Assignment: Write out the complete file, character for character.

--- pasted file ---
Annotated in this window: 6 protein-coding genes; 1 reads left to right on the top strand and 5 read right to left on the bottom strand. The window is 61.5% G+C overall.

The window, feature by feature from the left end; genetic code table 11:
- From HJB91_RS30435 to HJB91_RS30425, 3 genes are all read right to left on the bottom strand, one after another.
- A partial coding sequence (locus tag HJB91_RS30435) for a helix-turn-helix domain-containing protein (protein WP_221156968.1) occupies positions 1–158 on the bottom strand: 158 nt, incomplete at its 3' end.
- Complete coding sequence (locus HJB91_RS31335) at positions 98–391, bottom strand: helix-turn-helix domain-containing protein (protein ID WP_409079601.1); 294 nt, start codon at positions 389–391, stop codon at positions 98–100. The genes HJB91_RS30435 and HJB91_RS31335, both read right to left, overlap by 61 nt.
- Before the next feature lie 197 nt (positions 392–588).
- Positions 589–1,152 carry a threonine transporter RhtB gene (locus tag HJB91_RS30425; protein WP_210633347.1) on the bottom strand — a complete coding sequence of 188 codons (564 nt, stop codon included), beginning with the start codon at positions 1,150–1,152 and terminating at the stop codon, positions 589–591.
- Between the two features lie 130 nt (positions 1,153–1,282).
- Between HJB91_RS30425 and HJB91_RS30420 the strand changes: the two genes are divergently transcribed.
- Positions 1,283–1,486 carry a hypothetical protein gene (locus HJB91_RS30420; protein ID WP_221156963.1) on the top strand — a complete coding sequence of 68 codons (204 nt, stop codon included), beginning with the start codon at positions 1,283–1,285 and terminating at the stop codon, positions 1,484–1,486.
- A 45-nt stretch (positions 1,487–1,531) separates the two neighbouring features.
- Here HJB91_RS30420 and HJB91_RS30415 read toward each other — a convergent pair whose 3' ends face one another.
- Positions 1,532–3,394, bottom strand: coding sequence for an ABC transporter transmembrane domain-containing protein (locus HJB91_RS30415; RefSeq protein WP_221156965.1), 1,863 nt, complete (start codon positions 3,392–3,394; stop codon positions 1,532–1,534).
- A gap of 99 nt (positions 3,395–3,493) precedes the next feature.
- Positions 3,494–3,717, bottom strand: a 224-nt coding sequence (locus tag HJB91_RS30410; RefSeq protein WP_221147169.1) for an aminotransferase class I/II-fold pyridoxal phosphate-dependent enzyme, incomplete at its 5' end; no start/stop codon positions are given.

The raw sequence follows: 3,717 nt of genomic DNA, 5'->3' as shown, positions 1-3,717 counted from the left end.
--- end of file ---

Annotated in this window: 6 protein-coding genes; 1 reads left to right on the top strand and 5 read right to left on the bottom strand. The window is 61.5% G+C overall.

The window, feature by feature from the left end; genetic code table 11:
- From HJB91_RS30435 to HJB91_RS30425, 3 genes are all read right to left on the bottom strand, one after another.
- A partial coding sequence (locus tag HJB91_RS30435) for a helix-turn-helix domain-containing protein (protein WP_221156968.1) occupies positions 1–158 on the bottom strand: 158 nt, incomplete at its 3' end.
- Complete coding sequence (locus HJB91_RS31335) at positions 98–391, bottom strand: helix-turn-helix domain-containing protein (protein ID WP_409079601.1); 294 nt, start codon at positions 389–391, stop codon at positions 98–100. The genes HJB91_RS30435 and HJB91_RS31335, both read right to left, overlap by 61 nt.
- Before the next feature lie 197 nt (positions 392–588).
- Positions 589–1,152 carry a threonine transporter RhtB gene (locus tag HJB91_RS30425; protein WP_210633347.1) on the bottom strand — a complete coding sequence of 188 codons (564 nt, stop codon included), beginning with the start codon at positions 1,150–1,152 and terminating at the stop codon, positions 589–591.
- Between the two features lie 130 nt (positions 1,153–1,282).
- Between HJB91_RS30425 and HJB91_RS30420 the strand changes: the two genes are divergently transcribed.
- Positions 1,283–1,486 carry a hypothetical protein gene (locus HJB91_RS30420; protein ID WP_221156963.1) on the top strand — a complete coding sequence of 68 codons (204 nt, stop codon included), beginning with the start codon at positions 1,283–1,285 and terminating at the stop codon, positions 1,484–1,486.
- A 45-nt stretch (positions 1,487–1,531) separates the two neighbouring features.
- Here HJB91_RS30420 and HJB91_RS30415 read toward each other — a convergent pair whose 3' ends face one another.
- Positions 1,532–3,394, bottom strand: coding sequence for an ABC transporter transmembrane domain-containing protein (locus HJB91_RS30415; RefSeq protein WP_221156965.1), 1,863 nt, complete (start codon positions 3,392–3,394; stop codon positions 1,532–1,534).
- A gap of 99 nt (positions 3,395–3,493) precedes the next feature.
- Positions 3,494–3,717, bottom strand: a 224-nt coding sequence (locus tag HJB91_RS30410; RefSeq protein WP_221147169.1) for an aminotransferase class I/II-fold pyridoxal phosphate-dependent enzyme, incomplete at its 5' end; no start/stop codon positions are given.

The raw sequence follows: 3,717 nt of genomic DNA, 5'->3' as shown, positions 1-3,717 counted from the left end.